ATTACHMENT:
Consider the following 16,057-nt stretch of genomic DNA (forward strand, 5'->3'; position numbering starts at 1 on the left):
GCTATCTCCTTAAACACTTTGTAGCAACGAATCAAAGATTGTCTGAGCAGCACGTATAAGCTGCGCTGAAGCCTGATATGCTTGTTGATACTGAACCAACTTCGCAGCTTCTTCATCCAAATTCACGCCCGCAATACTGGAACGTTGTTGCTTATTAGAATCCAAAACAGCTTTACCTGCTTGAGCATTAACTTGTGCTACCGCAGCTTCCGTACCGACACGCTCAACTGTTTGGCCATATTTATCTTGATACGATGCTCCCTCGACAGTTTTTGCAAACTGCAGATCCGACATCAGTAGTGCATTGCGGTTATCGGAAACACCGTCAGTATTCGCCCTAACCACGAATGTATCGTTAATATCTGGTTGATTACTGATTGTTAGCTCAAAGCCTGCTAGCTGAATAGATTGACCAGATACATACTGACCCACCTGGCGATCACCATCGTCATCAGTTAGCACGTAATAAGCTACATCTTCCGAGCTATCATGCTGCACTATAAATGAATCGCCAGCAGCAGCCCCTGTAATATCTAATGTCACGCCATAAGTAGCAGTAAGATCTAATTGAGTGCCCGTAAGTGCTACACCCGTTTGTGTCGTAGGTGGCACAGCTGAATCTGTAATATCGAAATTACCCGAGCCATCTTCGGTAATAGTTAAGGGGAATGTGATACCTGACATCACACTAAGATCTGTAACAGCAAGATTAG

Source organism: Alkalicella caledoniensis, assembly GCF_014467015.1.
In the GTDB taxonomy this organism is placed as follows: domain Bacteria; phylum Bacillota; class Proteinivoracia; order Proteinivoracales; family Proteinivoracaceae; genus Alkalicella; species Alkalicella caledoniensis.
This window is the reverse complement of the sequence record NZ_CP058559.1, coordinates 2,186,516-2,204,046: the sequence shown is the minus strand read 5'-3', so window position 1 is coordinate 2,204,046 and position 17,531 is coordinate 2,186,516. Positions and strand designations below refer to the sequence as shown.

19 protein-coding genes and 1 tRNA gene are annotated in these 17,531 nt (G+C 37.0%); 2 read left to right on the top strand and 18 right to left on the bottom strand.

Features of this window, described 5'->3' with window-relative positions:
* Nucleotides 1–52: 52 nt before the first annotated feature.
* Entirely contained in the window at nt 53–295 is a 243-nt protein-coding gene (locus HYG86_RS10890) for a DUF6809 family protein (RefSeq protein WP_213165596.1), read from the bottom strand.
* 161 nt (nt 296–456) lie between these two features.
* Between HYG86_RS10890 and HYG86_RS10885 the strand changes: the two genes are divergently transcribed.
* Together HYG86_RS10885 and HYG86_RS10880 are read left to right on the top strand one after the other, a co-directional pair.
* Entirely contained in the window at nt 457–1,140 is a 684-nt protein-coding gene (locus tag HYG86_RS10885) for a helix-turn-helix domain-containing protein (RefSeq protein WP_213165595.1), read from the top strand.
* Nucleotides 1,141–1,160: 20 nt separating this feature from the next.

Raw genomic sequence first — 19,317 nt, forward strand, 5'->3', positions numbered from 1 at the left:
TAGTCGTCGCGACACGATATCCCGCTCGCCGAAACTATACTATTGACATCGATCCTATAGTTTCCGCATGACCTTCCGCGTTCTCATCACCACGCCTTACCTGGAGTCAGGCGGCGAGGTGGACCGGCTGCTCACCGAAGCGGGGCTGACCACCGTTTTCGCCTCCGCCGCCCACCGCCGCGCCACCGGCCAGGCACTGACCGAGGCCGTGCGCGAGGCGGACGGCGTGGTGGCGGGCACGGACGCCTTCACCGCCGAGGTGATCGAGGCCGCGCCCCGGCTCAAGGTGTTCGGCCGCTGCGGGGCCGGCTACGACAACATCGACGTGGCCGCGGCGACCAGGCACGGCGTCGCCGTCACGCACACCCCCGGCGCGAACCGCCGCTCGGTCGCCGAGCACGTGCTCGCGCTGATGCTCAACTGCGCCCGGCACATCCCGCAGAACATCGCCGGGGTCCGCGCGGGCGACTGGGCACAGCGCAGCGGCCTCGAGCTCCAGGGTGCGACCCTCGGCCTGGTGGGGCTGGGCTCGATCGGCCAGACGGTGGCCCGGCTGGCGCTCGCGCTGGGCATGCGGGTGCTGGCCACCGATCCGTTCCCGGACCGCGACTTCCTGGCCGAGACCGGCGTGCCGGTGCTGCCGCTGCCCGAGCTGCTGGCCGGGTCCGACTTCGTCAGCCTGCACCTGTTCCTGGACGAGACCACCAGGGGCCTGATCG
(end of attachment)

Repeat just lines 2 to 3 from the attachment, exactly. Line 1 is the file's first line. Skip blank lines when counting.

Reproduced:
GCTATCTCCTTAAACACTTTGTAGCAACGAATCAAAGATTGTCTGAGCAGCACGTATAAGCTGCGCTGAAGCCTGATATGCTTGTTGATACTGAACCAACTTCGCAGCTTCTTCATCCAAATTCACGCCCGCAATACTGGAACGTTGTTGCTTATTAGAATCCAAAACAGCTTTACCTGCTTGAGCATTAACTTGTGCTACCGCAGCTTCCGTACCGACACGCTCAACTGTTTGGCCATATTTATCTTGATACGATGCTCCCTCGACAGTTTTTGCAAACTGCAGATCCGACATCAGTAGTGCATTGCGGTTATCGGAAACACCGTCAGTATTCGCCCTAACCACGAATGTATCGTTAATATCTGGTTGATTACTGATTGTTAGCTCAAAGCCTGCTAGCTGAATAGATTGACCAGATACATACTGACCCACCTGGCGATCACCATCGTCATCAGTTAGCACGTAATAAGCTACATCTTCCGAGCTATCATGCTGCACTATAAATGAATCGCCAGCAGCAGCCCCTGTAATATCTAATGTCACGCCATAAGTAGCAGTAAGATCTAATTGAGTGCCCGTAAGTGCTACACCCGTTTGTGTCGTAGGTGGCACAGCTGAATCTGTAATATCGAAATTACCCGAGCCATCTTCGGTAATAGTTAAGGGGAATGTGATACCTGACATCACACTAAGATCTGTAACAGCAAGATTAG

Source organism: Alkalicella caledoniensis, assembly GCF_014467015.1.